Fukushima Secrecy Syndrome: 5 years in prison for catastrophe aftermath disclosure

Fukushima Secrecy Syndrome: 5 years in prison for catastrophe aftermath disclosure

Last month, the ruling Japanese coalition parties quickly rammed through Parliament a state secrets law, under which the government alone decides what are state secrets and any civil servants who divulge any “secrets” can be jailed for up to 10 years. If journalists are caught in the web of this vaguely defined law, they can be jailed for up to 5 years.

Government officials have been upset at the constant disclosures of their laxity by regulatory officials both before and after the Fukushima nuclear power disaster in 2011.

 

Week after week, press reports have kept revealing the seriousness of the contaminated water flow, the inaccessible radioactive material deep inside these reactors and the need to stop these leaking sites from further poisoning the land, food and ocean. Officials now estimate that it could take up to 40 years to clean up and decommission the reactors.

Another factor that’s also feeding this sure sign of a democratic setback is that militarism is raising its democracy-menacing head, prompted by friction with China over the South China Sea. Dismayingly, US militarists are pushing for a larger Japanese military budget. China is the latest national security justification for the US “pivot to East Asia” provoked in part by the US own military-industrial complex.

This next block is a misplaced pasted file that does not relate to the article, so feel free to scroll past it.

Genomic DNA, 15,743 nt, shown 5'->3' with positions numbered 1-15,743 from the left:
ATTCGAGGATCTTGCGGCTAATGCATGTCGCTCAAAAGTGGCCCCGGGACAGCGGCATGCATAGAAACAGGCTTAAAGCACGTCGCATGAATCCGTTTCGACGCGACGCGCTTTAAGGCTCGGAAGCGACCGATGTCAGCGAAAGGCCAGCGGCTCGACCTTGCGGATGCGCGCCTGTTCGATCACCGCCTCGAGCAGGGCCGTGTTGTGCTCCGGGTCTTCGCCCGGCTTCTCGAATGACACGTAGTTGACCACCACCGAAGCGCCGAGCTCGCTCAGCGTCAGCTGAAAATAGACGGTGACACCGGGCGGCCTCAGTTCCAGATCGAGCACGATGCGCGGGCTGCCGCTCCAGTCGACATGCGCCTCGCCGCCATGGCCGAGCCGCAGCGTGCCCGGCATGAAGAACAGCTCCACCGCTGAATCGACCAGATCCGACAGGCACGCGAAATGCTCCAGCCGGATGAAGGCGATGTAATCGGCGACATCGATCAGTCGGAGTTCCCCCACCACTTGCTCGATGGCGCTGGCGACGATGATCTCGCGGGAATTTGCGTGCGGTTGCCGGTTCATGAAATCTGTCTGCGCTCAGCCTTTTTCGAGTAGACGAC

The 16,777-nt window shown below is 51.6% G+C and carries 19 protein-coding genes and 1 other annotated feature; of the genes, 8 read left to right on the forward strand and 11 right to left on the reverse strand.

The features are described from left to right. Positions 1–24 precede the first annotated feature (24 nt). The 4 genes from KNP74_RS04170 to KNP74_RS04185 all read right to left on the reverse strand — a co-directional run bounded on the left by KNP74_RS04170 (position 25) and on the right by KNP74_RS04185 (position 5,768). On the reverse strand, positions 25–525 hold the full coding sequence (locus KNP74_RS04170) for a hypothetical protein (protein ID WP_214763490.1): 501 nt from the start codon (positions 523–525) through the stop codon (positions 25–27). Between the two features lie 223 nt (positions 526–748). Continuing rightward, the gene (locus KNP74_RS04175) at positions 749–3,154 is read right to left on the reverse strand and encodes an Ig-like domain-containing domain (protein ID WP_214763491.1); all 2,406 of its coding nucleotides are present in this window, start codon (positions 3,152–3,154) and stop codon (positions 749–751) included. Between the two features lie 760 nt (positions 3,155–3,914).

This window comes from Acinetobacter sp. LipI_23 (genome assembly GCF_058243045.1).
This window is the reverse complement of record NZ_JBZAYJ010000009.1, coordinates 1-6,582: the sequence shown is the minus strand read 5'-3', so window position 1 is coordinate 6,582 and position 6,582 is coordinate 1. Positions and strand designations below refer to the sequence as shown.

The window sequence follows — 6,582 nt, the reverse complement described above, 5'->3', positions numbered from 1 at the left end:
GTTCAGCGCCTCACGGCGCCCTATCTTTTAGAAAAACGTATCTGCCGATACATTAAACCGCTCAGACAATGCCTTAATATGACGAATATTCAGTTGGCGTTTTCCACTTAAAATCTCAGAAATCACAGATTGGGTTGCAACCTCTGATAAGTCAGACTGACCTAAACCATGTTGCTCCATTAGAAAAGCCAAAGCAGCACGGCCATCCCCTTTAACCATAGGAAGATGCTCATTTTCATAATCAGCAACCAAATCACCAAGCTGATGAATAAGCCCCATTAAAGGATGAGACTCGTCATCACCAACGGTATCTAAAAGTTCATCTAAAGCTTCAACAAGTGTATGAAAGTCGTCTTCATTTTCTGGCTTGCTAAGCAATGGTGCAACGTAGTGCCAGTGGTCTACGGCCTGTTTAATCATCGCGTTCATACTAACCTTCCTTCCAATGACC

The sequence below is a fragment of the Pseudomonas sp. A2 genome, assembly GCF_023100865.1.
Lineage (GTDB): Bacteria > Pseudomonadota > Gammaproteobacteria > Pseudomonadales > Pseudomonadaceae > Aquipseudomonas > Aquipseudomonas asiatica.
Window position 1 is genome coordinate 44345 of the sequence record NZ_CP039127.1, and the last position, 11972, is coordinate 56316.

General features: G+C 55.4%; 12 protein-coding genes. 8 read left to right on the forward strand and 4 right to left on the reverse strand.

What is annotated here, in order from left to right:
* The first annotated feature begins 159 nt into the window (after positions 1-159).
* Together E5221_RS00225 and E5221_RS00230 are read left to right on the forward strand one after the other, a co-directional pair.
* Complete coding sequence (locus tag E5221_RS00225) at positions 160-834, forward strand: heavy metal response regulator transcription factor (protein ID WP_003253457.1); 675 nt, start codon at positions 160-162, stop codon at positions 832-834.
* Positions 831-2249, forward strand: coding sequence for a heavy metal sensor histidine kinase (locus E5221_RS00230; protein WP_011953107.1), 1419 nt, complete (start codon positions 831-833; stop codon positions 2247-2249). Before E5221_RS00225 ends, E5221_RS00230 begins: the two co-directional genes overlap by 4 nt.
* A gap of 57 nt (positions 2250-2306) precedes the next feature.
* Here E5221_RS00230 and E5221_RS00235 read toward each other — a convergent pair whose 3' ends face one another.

Draconian secrecy in government and fast-tracking bills through legislative bodies are bad omens for freedom of the Japanese press and freedom to dissent by the Japanese people.

The New York Times continues to cover the deteriorating conditions in the desolate, evacuated Fukushima area, and with good reason. The US has licensed many reactors of the same designs for performance at home, and many of those are of the same inadequate safety and inspection standards. Some are near earthquake faults with surrounding populations unable to be safely evacuated in case of serious damage to the electric plant. A case in point is two such reactors, located 30 miles north of New York City.

The less the Americans are able to know about the past and present conditions of Fukushima, the less they will learn about atomic reactors in their own country.

                                                   

Fortunately many of Japan’s most famous scientists, including Nobel laureates, Toshihide Maskawa and Hideki Shirakawa, have led the opposition against this new state secrecy legislation with 3,000 academics signing a public letter of protest. The letter claims the secrecy law is a threat to the “fundamental human rights established by the constitution”, so the law “should therefore be rejected at once”.
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